Unless it’s a scorching hot day, you don’t really need to drink much during the race. If a race or your run lasts less than 75 minutes I won’t drink during it at all, so only if you’re running a half marathon or going on a long, slow training run.

After a race try to have a chocolate milk or Iced Green Tea to kickstart recovery.

Once you pass the finish line, then it’s important you drink up — try to resist the congratulatory beer until you’ve rehydrated properly. After a race I always have a chocolate milk or Upbeat for some protein and carbs to kickstart recovery, and a bottle of water to replace fluids. Only then is it time to celebrate.



Here You have them! 5 common mistakes I’ve made that are very common, and how to fix them. Running or jogging can be scary for many, but it’s fun and empowering when done right.

Getting regular Chiropractic Care has made a big difference on how my body recovers after every run. I would highly recommend coming to our office so your goals can be met easier.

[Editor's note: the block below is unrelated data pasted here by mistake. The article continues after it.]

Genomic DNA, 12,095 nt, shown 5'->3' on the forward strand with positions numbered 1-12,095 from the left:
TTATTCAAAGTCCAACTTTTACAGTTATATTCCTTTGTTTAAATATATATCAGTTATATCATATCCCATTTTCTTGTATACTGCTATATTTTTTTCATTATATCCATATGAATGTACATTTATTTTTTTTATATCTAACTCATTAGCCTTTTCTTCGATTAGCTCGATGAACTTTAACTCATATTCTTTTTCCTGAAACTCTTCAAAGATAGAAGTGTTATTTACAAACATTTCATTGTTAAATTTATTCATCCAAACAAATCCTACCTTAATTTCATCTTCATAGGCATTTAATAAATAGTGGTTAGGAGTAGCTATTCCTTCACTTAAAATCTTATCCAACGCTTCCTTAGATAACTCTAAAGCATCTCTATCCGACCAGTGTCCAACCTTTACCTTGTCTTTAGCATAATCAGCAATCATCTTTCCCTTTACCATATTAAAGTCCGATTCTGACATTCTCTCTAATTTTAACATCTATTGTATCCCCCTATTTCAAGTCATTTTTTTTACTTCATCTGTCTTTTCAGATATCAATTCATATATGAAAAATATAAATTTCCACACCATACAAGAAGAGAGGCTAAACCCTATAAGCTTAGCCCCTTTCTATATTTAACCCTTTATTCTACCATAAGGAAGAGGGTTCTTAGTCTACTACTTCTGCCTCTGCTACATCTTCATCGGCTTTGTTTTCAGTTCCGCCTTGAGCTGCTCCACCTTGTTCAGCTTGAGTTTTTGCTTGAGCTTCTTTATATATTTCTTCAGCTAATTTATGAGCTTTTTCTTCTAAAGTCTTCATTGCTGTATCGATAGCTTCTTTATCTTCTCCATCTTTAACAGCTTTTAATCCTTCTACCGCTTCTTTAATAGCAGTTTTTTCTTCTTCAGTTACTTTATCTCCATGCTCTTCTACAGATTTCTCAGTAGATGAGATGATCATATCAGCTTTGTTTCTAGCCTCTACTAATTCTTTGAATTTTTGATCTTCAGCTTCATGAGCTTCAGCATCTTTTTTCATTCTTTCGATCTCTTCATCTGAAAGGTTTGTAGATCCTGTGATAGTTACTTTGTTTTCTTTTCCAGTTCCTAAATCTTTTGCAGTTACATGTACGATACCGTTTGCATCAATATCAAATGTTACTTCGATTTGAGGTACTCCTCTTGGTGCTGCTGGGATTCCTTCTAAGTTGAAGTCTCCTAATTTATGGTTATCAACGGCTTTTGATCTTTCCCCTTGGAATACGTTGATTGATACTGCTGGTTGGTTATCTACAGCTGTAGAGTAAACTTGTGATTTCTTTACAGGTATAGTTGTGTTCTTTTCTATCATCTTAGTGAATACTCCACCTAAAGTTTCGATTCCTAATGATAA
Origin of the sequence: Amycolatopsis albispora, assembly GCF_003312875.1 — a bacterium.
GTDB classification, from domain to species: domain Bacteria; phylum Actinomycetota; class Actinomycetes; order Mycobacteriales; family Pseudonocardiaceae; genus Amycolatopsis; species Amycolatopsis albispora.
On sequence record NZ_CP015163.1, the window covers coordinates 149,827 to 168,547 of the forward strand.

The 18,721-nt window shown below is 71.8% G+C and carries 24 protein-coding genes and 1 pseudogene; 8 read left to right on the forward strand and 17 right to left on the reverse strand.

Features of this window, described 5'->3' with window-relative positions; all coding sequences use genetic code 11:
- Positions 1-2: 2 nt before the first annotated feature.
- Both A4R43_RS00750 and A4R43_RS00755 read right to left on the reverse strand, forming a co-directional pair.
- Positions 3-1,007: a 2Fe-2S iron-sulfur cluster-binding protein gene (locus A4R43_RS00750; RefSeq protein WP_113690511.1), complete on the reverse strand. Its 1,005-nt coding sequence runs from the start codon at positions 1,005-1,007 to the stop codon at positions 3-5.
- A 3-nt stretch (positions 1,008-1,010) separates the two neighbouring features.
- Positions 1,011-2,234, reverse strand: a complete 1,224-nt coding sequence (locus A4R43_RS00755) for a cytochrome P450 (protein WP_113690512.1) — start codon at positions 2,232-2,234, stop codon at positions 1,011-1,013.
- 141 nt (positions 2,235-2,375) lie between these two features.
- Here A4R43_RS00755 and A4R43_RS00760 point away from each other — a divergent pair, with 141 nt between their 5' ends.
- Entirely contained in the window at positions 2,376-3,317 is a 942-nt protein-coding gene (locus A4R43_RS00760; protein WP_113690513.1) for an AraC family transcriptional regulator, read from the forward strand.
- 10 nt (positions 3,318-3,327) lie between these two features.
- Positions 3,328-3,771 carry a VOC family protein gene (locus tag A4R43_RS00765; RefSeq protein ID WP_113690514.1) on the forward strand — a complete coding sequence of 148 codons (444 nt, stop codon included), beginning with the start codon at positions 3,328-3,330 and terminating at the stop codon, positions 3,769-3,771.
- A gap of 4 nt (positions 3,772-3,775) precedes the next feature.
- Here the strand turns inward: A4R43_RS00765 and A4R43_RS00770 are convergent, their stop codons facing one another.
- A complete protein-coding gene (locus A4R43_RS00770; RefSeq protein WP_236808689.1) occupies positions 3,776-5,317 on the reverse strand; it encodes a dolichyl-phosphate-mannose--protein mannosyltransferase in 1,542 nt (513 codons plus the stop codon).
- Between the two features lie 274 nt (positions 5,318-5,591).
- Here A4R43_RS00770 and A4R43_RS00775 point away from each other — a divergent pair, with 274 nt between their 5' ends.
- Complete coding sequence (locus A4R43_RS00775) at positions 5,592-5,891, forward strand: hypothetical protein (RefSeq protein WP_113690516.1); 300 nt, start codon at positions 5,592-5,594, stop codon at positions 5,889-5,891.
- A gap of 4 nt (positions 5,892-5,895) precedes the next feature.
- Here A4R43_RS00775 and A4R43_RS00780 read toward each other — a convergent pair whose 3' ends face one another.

Love you guys,
Dr. Sam Clavell

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As a chiropractor in Austell, our whole mission is to give you the tools to become a better version of yourself. If any pains or aches are bothering you, please make sure you reach out to us!


2 Join the Conversation

  1. Caleb Spackman says
    Oct 23, 2017 at 3:46 PM

    Spot on with this write-up, I truly think this website needs much more consideration. Ill probably be again to read much more, thanks for that info.

    • Sam Clavell says
      Oct 23, 2017 at 4:08 PM

      Thank you Caleb! Good Luck Running!!!